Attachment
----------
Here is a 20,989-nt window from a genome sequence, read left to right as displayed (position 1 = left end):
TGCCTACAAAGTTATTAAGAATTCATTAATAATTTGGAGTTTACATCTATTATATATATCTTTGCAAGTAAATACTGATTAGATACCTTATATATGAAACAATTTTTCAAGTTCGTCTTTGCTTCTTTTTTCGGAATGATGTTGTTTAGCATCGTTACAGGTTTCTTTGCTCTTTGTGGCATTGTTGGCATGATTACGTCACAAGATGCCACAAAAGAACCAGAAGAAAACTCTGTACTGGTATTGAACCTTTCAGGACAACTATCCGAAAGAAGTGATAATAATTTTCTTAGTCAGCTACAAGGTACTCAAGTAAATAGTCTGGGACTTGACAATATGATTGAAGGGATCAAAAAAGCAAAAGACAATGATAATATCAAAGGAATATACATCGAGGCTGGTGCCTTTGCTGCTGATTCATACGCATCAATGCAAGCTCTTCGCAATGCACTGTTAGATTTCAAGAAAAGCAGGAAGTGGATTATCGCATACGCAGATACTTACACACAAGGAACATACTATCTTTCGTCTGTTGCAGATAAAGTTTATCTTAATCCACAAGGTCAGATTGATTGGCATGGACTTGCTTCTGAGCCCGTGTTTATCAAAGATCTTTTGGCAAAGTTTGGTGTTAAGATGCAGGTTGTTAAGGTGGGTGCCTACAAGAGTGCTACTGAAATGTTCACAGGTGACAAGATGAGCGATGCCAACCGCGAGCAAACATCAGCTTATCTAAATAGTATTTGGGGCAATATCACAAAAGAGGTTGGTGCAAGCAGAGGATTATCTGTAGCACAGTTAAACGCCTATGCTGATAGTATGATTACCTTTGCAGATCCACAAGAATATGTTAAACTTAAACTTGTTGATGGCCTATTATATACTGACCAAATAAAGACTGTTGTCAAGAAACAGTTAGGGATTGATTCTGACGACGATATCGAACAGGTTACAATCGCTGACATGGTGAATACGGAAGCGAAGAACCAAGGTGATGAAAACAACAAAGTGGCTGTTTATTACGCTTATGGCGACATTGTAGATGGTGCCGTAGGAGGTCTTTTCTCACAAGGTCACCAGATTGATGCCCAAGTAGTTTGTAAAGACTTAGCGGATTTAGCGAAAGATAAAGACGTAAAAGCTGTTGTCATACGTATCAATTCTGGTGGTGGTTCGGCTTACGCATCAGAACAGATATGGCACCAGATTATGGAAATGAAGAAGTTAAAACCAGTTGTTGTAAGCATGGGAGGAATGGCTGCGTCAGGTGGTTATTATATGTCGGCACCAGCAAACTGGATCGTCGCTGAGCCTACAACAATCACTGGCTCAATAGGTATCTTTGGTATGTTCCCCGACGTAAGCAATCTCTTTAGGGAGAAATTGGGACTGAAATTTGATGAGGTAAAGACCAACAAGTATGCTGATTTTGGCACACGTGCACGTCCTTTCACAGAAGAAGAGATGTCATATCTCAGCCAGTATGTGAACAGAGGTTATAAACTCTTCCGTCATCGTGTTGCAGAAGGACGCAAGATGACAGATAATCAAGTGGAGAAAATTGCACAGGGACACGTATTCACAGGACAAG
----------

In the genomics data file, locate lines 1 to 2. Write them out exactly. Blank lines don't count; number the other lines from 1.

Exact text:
Here is a 20,989-nt window from a genome sequence, read left to right as displayed (position 1 = left end):
TGCCTACAAAGTTATTAAGAATTCATTAATAATTTGGAGTTTACATCTATTATATATATCTTTGCAAGTAAATACTGATTAGATACCTTATATATGAAACAATTTTTCAAGTTCGTCTTTGCTTCTTTTTTCGGAATGATGTTGTTTAGCATCGTTACAGGTTTCTTTGCTCTTTGTGGCATTGTTGGCATGATTACGTCACAAGATGCCACAAAAGAACCAGAAGAAAACTCTGTACTGGTATTGAACCTTTCAGGACAACTATCCGAAAGAAGTGATAATAATTTTCTTAGTCAGCTACAAGGTACTCAAGTAAATAGTCTGGGACTTGACAATATGATTGAAGGGATCAAAAAAGCAAAAGACAATGATAATATCAAAGGAATATACATCGAGGCTGGTGCCTTTGCTGCTGATTCATACGCATCAATGCAAGCTCTTCGCAATGCACTGTTAGATTTCAAGAAAAGCAGGAAGTGGATTATCGCATACGCAGATACTTACACACAAGGAACATACTATCTTTCGTCTGTTGCAGATAAAGTTTATCTTAATCCACAAGGTCAGATTGATTGGCATGGACTTGCTTCTGAGCCCGTGTTTATCAAAGATCTTTTGGCAAAGTTTGGTGTTAAGATGCAGGTTGTTAAGGTGGGTGCCTACAAGAGTGCTACTGAAATGTTCACAGGTGACAAGATGAGCGATGCCAACCGCGAGCAAACATCAGCTTATCTAAATAGTATTTGGGGCAATATCACAAAAGAGGTTGGTGCAAGCAGAGGATTATCTGTAGCACAGTTAAACGCCTATGCTGATAGTATGATTACCTTTGCAGATCCACAAGAATATGTTAAACTTAAACTTGTTGATGGCCTATTATATACTGACCAAATAAAGACTGTTGTCAAGAAACAGTTAGGGATTGATTCTGACGACGATATCGAACAGGTTACAATCGCTGACATGGTGAATACGGAAGCGAAGAACCAAGGTGATGAAAACAACAAAGTGGCTGTTTATTACGCTTATGGCGACATTGTAGATGGTGCCGTAGGAGGTCTTTTCTCACAAGGTCACCAGATTGATGCCCAAGTAGTTTGTAAAGACTTAGCGGATTTAGCGAAAGATAAAGACGTAAAAGCTGTTGTCATACGTATCAATTCTGGTGGTGGTTCGGCTTACGCATCAGAACAGATATGGCACCAGATTATGGAAATGAAGAAGTTAAAACCAGTTGTTGTAAGCATGGGAGGAATGGCTGCGTCAGGTGGTTATTATATGTCGGCACCAGCAAACTGGATCGTCGCTGAGCCTACAACAATCACTGGCTCAATAGGTATCTTTGGTATGTTCCCCGACGTAAGCAATCTCTTTAGGGAGAAATTGGGACTGAAATTTGATGAGGTAAAGACCAACAAGTATGCTGATTTTGGCACACGTGCACGTCCTTTCACAGAAGAAGAGATGTCATATCTCAGCCAGTATGTGAACAGAGGTTATAAACTCTTCCGTCATCGTGTTGCAGAAGGACGCAAGATGACAGATAATCAAGTGGAGAAAATTGCACAGGGACACGTATTCACAGGACAAG